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Delaware Tax Deadlines: Annual Franchise Report & Franchise Tax Due On March 1

By February 13, 2024 No Comments

If your corporation is set up in Delaware, you’ve got to do two things by March 1st each year: file an annual franchise report and pay a Delaware tax fee to the department of state called the Delaware Franchise Tax.

In essence, the report covers who’s who and where’s where in your company – like your main office and the agent handling your official paperwork. It also dives into the nitty-gritty of your company’s shares and lists out all of the big players in your business, such as directors and the person signing off on your annual franchise report.

The good part? It’s all filed online, so no fumbling around with physical paperwork!

Who’s required to file this report?

This is a requirement for every Delaware-incorporated business out there. It doesn’t matter if you’re making your money in Delaware or somewhere else, or even if you’re not active at all.

Why is that? Well, the franchise tax isn’t tied to your company’s income. Instead, it’s a fee for the privilege of being a Delaware-incorporated entity.

And for the non-profits among us? No tax for you, but you still need to turn in that report by March 1. Oh – and there’s a small $25 fee to file it. Learn more about businesses that are exempt from the Delaware Division of Corporations.

How much do you owe? Calculating this Delaware tax

When it comes to settling your Delaware tax fees, there’s some math involved. (Would it be accounting without it?)

All corporations face a $50 filing fee, with the actual franchise tax calculated via one of two methods: the Authorized Shares Method or the Assumed Par Value Capital Method.

So, let’s talk numbers.

Under the Authorized Shares Method, the tax ranges from a minimum of $175 to a maximum of $200,000, based on the number of shares your corporation is authorized to issue.

Using this method, for up to 5,000 shares, the charge is $175. For shares ranging from 5,001 to 10,000, it bumps up to $250. And for every extra set of 10,000 shares (or any part of that), tack on another $85.

For companies without par value shares (which is a nominal value assigned to the company’s stock), the Authorized Shares Method is the one you’ll use.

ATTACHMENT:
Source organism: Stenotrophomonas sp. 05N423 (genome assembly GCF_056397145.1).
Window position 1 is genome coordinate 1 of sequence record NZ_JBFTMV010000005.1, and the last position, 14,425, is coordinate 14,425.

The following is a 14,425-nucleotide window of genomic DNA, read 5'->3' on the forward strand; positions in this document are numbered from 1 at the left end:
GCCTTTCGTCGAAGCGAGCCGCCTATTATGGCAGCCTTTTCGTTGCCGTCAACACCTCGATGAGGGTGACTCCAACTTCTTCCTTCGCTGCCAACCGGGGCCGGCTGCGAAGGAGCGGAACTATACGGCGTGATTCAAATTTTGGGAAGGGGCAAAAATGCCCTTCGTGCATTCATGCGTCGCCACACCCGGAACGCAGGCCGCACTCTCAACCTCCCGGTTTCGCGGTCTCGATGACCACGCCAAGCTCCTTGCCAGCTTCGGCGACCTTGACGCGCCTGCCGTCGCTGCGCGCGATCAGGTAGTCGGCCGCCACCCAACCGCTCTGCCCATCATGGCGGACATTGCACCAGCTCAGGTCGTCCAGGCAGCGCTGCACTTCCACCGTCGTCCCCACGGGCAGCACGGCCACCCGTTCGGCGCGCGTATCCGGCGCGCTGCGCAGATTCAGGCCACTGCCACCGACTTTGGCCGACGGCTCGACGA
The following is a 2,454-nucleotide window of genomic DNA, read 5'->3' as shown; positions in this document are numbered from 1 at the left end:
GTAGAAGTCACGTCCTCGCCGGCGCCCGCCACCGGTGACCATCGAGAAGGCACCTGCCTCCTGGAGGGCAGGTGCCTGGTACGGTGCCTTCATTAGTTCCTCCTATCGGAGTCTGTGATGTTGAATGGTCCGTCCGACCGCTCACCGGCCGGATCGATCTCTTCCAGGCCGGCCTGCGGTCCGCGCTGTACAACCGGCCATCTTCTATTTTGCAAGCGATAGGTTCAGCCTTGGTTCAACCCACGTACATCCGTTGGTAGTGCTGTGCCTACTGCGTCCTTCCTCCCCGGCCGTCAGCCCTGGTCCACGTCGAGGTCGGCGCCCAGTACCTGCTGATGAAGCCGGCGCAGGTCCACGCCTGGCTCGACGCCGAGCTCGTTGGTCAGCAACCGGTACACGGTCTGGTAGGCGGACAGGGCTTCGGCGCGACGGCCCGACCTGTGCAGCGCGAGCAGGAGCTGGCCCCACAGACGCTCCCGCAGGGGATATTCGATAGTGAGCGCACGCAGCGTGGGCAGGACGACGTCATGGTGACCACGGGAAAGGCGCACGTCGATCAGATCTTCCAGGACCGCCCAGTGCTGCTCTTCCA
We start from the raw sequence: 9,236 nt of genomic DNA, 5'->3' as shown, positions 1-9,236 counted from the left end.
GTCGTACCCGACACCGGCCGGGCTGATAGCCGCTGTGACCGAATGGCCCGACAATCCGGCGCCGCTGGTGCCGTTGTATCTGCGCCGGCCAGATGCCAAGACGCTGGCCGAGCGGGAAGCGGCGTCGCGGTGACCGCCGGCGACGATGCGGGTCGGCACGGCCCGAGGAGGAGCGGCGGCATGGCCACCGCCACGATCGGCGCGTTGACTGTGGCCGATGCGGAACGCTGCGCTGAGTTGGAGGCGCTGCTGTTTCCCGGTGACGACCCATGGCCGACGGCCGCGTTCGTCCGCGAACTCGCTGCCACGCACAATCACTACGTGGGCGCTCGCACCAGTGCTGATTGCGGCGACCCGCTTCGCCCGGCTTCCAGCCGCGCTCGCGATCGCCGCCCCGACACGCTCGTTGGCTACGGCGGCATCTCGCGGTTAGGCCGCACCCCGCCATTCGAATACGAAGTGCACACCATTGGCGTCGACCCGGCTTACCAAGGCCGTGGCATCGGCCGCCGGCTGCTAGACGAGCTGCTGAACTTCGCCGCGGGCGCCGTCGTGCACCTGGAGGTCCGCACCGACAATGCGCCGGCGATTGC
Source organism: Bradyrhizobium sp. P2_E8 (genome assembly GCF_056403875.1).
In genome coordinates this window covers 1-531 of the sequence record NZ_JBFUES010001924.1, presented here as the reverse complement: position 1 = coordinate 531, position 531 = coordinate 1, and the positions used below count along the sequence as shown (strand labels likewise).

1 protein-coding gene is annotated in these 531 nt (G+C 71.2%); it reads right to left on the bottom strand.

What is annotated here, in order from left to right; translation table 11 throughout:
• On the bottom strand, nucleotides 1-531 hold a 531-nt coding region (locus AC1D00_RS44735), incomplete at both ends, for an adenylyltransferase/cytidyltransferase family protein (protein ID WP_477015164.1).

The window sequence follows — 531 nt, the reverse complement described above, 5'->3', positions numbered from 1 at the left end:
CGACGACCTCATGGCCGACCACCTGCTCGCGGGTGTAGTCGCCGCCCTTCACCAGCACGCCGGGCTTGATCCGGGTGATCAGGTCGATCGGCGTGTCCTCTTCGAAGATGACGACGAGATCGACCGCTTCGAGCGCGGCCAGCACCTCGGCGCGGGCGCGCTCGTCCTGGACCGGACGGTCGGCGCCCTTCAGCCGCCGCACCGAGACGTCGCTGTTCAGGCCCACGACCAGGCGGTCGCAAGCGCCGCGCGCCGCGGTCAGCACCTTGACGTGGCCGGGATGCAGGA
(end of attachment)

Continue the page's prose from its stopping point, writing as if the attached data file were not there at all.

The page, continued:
The Assumed Par Value Capital Method sets the minimum tax at $400, with the maximum at $200,000. This method calculates the tax based on a per million dollar or portion thereof of assumed par value capital.

For the big players, or the corporations that are labeled as large corporate filers, they’re required to pay $250,000 in annual taxes. These are corporations with stocks listed on national exchanges, boasting hefty revenues or assets in their financials.

Corporations with a tax bill of $5,000 or higher must pay in quarterly estimated tax payments.

Here’s how the quarterly payment timeline breaks down:

  • 40% due by June 1
  • 20% due by September 1
  • 20% due by December 1
  • 20% due by March 1

Penalties for non-compliance with Delaware tax requirements

Failing to meet the March 1 deadline comes with a sting. If you don’t get your annual franchise report in on time, there’s a $200 late fee and you run the risk of losing your corporation’s good standing with the state of Delaware. Plus, if you’re late on the tax itself, they tack on interest of 1.5% every month on whatever you still owe.

Failure to comply over a long period of time, extending over a year, can lead to the voiding of your corporation’s charter. So, it’s safe to say that it’s important to stay on top of these Delaware tax requirements!

What if my business was formed in Delaware but isn’t a corporation?

Even though Limited Partnerships, Limited Liability Companies, and General Partnerships in Delaware don’t have to file an annual franchise report, they do need to cough up an annual tax of $300.

This tax is due every year by June 1st. If you’re late paying or don’t pay at all, there’s a $200 fine. Plus, there’s a monthly interest of 1.5% on both the tax and the fine if you’re behind.

Lighten your load with Acuity

Feeling overwhelmed with your accounting todo list? You’re not alone!

Managing the intricacies of franchise taxes and annual reports can be a daunting task, especially while you’re trying to keep your books up-to-date.

That’s where Acuity’s team of experts can help! We can take the reins on your books and your taxes, freeing up your time to focus on what you do best – running your business.

Ready to offload the stress and get back to business? Schedule a free consultation with our team below!

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